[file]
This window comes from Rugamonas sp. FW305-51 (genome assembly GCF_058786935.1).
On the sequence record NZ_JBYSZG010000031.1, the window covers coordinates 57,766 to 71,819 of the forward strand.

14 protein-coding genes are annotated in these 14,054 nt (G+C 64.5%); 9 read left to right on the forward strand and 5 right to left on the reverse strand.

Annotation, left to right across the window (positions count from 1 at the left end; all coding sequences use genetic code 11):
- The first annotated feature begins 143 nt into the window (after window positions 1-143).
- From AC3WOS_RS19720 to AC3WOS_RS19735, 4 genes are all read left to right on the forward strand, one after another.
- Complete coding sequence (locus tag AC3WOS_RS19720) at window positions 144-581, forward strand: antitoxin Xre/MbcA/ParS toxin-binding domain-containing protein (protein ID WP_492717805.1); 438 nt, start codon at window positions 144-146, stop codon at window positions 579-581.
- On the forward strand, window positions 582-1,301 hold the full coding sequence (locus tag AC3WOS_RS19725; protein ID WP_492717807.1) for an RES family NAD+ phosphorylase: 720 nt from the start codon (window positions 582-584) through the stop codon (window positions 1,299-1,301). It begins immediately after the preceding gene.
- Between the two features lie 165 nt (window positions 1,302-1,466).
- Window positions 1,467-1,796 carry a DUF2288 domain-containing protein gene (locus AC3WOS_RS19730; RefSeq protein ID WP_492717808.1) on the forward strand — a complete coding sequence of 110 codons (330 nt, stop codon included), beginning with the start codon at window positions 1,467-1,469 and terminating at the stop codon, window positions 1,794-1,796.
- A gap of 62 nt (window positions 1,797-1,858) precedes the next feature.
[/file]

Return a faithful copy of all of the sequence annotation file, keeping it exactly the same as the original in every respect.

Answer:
This window comes from Rugamonas sp. FW305-51 (genome assembly GCF_058786935.1).
On the sequence record NZ_JBYSZG010000031.1, the window covers coordinates 57,766 to 71,819 of the forward strand.

14 protein-coding genes are annotated in these 14,054 nt (G+C 64.5%); 9 read left to right on the forward strand and 5 right to left on the reverse strand.

Annotation, left to right across the window (positions count from 1 at the left end; all coding sequences use genetic code 11):
- The first annotated feature begins 143 nt into the window (after window positions 1-143).
- From AC3WOS_RS19720 to AC3WOS_RS19735, 4 genes are all read left to right on the forward strand, one after another.
- Complete coding sequence (locus tag AC3WOS_RS19720) at window positions 144-581, forward strand: antitoxin Xre/MbcA/ParS toxin-binding domain-containing protein (protein ID WP_492717805.1); 438 nt, start codon at window positions 144-146, stop codon at window positions 579-581.
- On the forward strand, window positions 582-1,301 hold the full coding sequence (locus tag AC3WOS_RS19725; protein ID WP_492717807.1) for an RES family NAD+ phosphorylase: 720 nt from the start codon (window positions 582-584) through the stop codon (window positions 1,299-1,301). It begins immediately after the preceding gene.
- Between the two features lie 165 nt (window positions 1,302-1,466).
- Window positions 1,467-1,796 carry a DUF2288 domain-containing protein gene (locus AC3WOS_RS19730; RefSeq protein ID WP_492717808.1) on the forward strand — a complete coding sequence of 110 codons (330 nt, stop codon included), beginning with the start codon at window positions 1,467-1,469 and terminating at the stop codon, window positions 1,794-1,796.
- A gap of 62 nt (window positions 1,797-1,858) precedes the next feature.